I think it was Beppe Grillo that said that the rest of the EU was helping to fund the reunification of Germany.  I can kind of see this.

"but it's a long way from low interest rates to high growth"

As in might as well be on the moon.  There is NO MORE GROWTH- PERIOD!  Anyone promoting "high growth" has a death wish: it either means a rapid consumption of resources and or a credit bubble.

Fri, 04/26/2013 - 06:27 | 3501548 W T F II
W T F II's picture

S,

 

You really are a "seer".. Germany is f,d..!! The Target II balances are immense and basically a revolving credit line to the non-payers. How many s550s got delivered in Madrid or Athens last month..?? Methinks but a few...

Interestingly, Herr Weidmann has somewhat reduced the Target II balances in a last gasp before the s#!t hits the fan...

Fri, 04/26/2013 - 09:55 | 3502149 Canucklehead
Canucklehead's picture

A Target II imbalance can be fixed with a bank holiday.

Thu, 04/25/2013 - 23:01 | 3501062 Yen Cross
Yen Cross's picture

 Italian curve trading '20-40' basis points, (short end) above Italy?  No comment

Thu, 04/25/2013 - 23:12 | 3501093 TNTARG
TNTARG's picture

Non ti preoccupare. Ora c'è Enrico Letta, membro dell'Aspen Institute, la Trilateral Commission, il Bilderberg Group.

He and his associates would fix banks even at the cost of starving people and selling the Peninsola to the Qatar's Emir and whoever stands above him. Italy already is a huge NATO base.

Fri, 04/26/2013 - 06:32 | 3501554 W T F II
W T F II's picture

xcept that Silvio would stiff folks in a hearbeat, like John Gotti did with his bookies when his losses mounted. Bunga-Bunga is STILL the power there...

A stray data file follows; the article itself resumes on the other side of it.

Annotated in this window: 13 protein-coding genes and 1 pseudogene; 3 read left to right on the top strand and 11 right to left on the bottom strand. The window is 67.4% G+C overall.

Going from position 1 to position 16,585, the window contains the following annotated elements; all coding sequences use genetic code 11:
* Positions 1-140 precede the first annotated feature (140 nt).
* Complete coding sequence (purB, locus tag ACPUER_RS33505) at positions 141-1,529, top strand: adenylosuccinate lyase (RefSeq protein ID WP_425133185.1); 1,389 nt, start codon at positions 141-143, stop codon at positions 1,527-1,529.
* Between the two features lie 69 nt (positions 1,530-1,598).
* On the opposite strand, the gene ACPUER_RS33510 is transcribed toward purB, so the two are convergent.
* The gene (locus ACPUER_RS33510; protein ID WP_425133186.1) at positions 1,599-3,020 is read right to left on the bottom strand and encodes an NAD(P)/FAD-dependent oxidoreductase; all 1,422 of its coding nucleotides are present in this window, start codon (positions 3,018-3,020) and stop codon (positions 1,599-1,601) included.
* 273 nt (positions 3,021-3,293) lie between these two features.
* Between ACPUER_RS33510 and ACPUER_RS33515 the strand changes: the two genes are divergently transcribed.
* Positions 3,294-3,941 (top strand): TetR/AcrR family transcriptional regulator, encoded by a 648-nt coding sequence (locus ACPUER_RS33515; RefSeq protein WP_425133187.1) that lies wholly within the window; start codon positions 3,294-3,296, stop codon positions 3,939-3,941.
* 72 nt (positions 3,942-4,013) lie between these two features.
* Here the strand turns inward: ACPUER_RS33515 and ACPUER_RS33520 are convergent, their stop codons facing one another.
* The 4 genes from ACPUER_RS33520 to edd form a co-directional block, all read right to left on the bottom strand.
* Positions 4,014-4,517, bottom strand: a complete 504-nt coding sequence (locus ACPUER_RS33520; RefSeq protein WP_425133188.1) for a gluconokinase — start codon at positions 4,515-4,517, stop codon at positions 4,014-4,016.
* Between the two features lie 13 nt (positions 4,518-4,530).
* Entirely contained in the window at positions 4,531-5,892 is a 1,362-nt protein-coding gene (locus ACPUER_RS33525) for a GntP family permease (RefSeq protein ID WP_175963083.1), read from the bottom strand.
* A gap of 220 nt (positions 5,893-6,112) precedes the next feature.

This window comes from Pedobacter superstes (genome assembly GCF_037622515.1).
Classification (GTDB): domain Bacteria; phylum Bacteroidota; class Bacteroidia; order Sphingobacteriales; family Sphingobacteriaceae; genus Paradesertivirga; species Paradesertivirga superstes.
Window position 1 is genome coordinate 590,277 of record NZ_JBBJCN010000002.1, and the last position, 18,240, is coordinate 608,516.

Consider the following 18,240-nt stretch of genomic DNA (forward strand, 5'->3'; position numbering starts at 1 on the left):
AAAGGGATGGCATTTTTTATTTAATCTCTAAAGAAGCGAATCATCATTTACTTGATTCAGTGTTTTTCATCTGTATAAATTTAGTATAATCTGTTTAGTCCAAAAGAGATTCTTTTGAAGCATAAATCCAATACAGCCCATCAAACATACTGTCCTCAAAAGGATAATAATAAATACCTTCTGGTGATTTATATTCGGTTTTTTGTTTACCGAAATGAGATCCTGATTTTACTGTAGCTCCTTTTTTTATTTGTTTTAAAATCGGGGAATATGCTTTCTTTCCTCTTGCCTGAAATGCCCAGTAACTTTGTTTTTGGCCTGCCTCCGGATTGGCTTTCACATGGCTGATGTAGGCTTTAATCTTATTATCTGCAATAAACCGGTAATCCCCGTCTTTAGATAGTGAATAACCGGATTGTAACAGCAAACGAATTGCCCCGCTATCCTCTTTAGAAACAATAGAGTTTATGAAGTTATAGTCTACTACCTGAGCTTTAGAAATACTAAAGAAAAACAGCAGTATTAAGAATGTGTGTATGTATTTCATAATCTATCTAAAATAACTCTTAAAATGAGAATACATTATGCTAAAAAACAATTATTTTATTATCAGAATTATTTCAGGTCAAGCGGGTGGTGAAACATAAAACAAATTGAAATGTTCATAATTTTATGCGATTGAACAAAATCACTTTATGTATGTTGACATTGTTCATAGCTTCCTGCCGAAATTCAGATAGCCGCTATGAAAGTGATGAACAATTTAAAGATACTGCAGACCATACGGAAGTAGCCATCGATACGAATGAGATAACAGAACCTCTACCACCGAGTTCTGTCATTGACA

Fri, 04/26/2013 - 05:12 | 3501494 asteroids
asteroids's picture

It goes back to demographics. . This is what all QE lovers fail to understand. All that fucking money printing has to be paid back by someone working. For the next 20 years or so the old and the young will vastly outnumber workers. They will be supporting the non-workers as well as paying off this insane debt. I don't see it happening. I see collapse.

Fri, 04/26/2013 - 06:31 | 3501555 W T F II
W T F II's picture

Ultimately...it's the MATH problem you describe...It can only end ONE WAY...

Fri, 04/26/2013 - 06:26 | 3501541 W T F II
W T F II's picture

Mama Mia...!!

Fri, 04/26/2013 - 08:21 | 3501741 NEOSERF
NEOSERF's picture

Given the complete disconnect between sovereign bond rates and their underlying risk, especially in light of Greece and Cyprus (soon to be Spain and Portugal), one wonders why there is a "market" for bonds at all.  Essentially governments have just fixed the rate and then let chips fall where they may...either bond holders make money or wake up one day and lose everything...this game of musical chairs in the bond markets is not healthy.